The Minister of State for Communication and IT says that his account had not been blocked but was being verified

Budging under government’s pressure, Twitter has finally removed six accounts similar to that of the Prime Minister’s Office (PMO) for posting objectionable content even as the microblogging website agreed to hold talks with Indian authorities to break the current impasse on the blocking of web pages having inflammatory material.

The government on Friday made it clear that be it Twitter or other social networking websites such as Facebook or YouTube, it was firm on finding a permanent solution to the problem of misuse of the Internet for spreading rumours and false propaganda to create communal and social tensions. However, it reiterated that it was against any kind of restrictions on freedom of expression.

Notably, after Twitter took a “long time” to take appropriate action against six persons impersonating the PMO on the microblogging website, the IT Department’s Cyber Security Cell was requested to initiate action. But Twitter later conveyed to the PMO that it had “removed the reported profiles from circulation due to violation of our Terms of Service regarding impersonation.”


Meanwhile, Minister for Communication and Information Technology Kapil Sibal said the difficulty with Twitter was that it operated from outside India and the server of all such sites were outside the jurisdiction of India. “Now they have said that they are ready for talks with us. But the solution to this problem should be a permanent one. That will only happen when we talk to all the stakeholders and form such a mechanism under which any objectionable content is removed.” Pointing out that the government could have acted and imposed restrictions, Mr. Sibal said the government could not be blamed for action or blocking any website as it did not know whose accounts these were, and only Twitter and other sites were aware about it. “We don’t have the identities; we have no way to find out the identities. So, the accusations that we are aggressively targeting someone’s account or websites are incorrect.” The Minister, however, lauded Facebook and Google for cooperating with the government.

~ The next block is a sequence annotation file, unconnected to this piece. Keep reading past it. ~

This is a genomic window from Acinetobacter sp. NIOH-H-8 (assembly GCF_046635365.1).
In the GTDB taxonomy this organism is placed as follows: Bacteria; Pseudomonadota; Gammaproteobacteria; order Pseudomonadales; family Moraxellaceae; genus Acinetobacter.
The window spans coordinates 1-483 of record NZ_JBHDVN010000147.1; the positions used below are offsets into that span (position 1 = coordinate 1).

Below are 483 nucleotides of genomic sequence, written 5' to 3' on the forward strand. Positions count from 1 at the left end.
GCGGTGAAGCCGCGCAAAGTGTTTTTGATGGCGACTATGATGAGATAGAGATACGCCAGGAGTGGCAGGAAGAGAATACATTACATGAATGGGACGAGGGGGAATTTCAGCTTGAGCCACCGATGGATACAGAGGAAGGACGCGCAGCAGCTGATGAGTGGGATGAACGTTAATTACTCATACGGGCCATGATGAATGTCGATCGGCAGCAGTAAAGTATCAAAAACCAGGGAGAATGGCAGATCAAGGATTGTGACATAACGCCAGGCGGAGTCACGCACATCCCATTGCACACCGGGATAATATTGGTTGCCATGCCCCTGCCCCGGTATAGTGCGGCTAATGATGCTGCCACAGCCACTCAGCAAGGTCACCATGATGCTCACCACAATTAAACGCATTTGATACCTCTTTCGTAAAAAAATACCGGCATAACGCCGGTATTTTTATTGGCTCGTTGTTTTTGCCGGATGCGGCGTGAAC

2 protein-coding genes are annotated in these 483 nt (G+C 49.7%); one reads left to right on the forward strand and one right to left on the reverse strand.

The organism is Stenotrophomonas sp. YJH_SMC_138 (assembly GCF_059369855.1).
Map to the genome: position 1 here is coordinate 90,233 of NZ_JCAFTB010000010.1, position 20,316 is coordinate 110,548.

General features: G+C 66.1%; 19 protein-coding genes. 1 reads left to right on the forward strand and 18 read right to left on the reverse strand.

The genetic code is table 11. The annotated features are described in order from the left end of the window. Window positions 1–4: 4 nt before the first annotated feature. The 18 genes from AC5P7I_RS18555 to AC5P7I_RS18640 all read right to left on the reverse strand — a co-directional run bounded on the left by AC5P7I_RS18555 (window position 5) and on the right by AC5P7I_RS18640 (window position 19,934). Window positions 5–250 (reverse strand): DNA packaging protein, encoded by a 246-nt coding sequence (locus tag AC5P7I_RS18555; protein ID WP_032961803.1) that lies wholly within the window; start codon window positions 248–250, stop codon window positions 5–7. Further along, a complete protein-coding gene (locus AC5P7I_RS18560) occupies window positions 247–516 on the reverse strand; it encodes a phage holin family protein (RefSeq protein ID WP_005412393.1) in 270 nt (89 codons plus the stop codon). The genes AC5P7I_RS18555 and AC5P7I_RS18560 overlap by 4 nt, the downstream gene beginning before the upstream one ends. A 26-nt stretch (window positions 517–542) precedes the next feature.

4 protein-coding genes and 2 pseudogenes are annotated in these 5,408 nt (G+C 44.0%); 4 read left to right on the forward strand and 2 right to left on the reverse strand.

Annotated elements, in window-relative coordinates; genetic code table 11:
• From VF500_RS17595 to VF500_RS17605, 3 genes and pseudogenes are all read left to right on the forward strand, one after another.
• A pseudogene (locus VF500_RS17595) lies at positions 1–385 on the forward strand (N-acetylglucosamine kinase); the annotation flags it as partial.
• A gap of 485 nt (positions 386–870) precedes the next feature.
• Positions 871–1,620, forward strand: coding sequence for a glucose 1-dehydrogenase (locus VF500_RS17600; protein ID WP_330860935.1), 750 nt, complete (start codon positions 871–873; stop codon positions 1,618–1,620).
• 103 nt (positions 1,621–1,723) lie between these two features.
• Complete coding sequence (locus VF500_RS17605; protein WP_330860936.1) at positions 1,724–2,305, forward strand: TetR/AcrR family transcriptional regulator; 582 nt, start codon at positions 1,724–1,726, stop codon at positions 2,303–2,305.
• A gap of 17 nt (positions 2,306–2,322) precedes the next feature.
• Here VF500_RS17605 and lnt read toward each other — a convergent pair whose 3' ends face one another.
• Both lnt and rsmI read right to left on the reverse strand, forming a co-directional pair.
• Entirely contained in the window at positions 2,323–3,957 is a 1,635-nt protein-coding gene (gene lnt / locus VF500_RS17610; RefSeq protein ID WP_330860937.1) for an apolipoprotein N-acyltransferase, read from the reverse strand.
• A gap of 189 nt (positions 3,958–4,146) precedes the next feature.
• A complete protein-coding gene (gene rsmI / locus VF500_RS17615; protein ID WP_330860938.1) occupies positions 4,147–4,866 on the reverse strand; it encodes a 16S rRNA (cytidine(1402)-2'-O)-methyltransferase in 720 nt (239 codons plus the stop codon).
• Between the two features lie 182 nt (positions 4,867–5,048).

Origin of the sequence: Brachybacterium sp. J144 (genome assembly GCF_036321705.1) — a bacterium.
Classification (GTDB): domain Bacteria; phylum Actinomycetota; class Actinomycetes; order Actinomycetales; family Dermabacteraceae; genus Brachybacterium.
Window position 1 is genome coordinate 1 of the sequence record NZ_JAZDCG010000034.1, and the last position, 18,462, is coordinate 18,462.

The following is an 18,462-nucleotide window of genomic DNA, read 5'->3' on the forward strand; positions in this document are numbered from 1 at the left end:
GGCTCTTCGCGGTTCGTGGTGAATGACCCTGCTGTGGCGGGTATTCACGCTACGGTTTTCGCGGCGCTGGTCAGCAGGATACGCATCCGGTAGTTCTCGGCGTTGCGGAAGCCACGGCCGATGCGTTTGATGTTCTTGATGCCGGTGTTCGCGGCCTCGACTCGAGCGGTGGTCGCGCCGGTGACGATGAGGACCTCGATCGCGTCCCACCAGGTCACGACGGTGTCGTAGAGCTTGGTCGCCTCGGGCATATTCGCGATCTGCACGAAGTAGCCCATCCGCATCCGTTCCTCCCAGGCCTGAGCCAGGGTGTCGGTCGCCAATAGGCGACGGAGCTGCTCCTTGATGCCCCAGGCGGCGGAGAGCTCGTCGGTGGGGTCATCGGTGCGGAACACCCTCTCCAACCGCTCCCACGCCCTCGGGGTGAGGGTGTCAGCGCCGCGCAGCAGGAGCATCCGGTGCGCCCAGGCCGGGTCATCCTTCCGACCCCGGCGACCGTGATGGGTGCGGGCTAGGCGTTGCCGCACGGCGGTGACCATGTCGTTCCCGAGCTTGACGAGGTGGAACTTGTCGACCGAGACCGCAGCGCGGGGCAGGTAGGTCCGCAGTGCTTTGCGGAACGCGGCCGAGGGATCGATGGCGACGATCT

“The names of the objectionable sites that we had provided them… they cooperated with us on them and decided to close down those sites. We have also imposed restriction on those sites,” he added.

‘No censorship’

Similarly, Home Minister Sushil Kumar Shinde refuted charges that the government was targeting any particular individual. “The government was taking strict action against those accounts or people which are causing damage or spreading rumours. We are not acting against other accounts, be it on Facebook, Twitter or even SMSs. There is no censorship at all. We decided on taking action because there were pictures of Myanmar etc. online, which were disturbing the atmosphere here in India,” he noted.

Deora’s account hit

Ironically, it is not just some journalists and activists who have been complaining of their web pages and blogs being blocked, even Minister of State for Communications and IT Milind Deora got a taste of censorship when his Twitter account was blocked. Moments after Mr. Deora wrote on his Twitter handle that “there is absolutely no intent of the government to curb freedom of social media platforms,” his account got blocked. On trying to visit Twitter profile, the message said: “The profile you are trying to view has been suspended.”

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